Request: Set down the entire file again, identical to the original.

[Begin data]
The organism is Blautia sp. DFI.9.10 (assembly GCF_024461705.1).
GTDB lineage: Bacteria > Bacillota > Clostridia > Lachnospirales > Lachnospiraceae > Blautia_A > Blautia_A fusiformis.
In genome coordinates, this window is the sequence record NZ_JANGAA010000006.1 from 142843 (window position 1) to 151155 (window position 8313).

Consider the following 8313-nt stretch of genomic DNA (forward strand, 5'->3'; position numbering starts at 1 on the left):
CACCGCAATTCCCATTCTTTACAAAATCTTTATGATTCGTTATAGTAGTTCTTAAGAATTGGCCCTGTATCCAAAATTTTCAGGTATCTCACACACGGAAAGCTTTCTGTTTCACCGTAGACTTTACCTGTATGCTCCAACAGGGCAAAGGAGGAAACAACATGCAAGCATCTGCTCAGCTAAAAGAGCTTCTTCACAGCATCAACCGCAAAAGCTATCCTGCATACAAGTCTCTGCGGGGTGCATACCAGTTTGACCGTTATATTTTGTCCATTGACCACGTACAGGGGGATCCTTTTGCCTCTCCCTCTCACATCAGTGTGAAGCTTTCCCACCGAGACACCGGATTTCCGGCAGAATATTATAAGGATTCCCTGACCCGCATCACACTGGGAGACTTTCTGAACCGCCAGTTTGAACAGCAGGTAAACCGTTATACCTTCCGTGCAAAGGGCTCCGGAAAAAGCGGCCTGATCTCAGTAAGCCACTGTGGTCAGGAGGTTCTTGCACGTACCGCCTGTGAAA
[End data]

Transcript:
The organism is Blautia sp. DFI.9.10 (assembly GCF_024461705.1).
GTDB lineage: Bacteria > Bacillota > Clostridia > Lachnospirales > Lachnospiraceae > Blautia_A > Blautia_A fusiformis.
In genome coordinates, this window is the sequence record NZ_JANGAA010000006.1 from 142843 (window position 1) to 151155 (window position 8313).

Consider the following 8313-nt stretch of genomic DNA (forward strand, 5'->3'; position numbering starts at 1 on the left):
CACCGCAATTCCCATTCTTTACAAAATCTTTATGATTCGTTATAGTAGTTCTTAAGAATTGGCCCTGTATCCAAAATTTTCAGGTATCTCACACACGGAAAGCTTTCTGTTTCACCGTAGACTTTACCTGTATGCTCCAACAGGGCAAAGGAGGAAACAACATGCAAGCATCTGCTCAGCTAAAAGAGCTTCTTCACAGCATCAACCGCAAAAGCTATCCTGCATACAAGTCTCTGCGGGGTGCATACCAGTTTGACCGTTATATTTTGTCCATTGACCACGTACAGGGGGATCCTTTTGCCTCTCCCTCTCACATCAGTGTGAAGCTTTCCCACCGAGACACCGGATTTCCGGCAGAATATTATAAGGATTCCCTGACCCGCATCACACTGGGAGACTTTCTGAACCGCCAGTTTGAACAGCAGGTAAACCGTTATACCTTCCGTGCAAAGGGCTCCGGAAAAAGCGGCCTGATCTCAGTAAGCCACTGTGGTCAGGAGGTTCTTGCACGTACCGCCTGTGAAA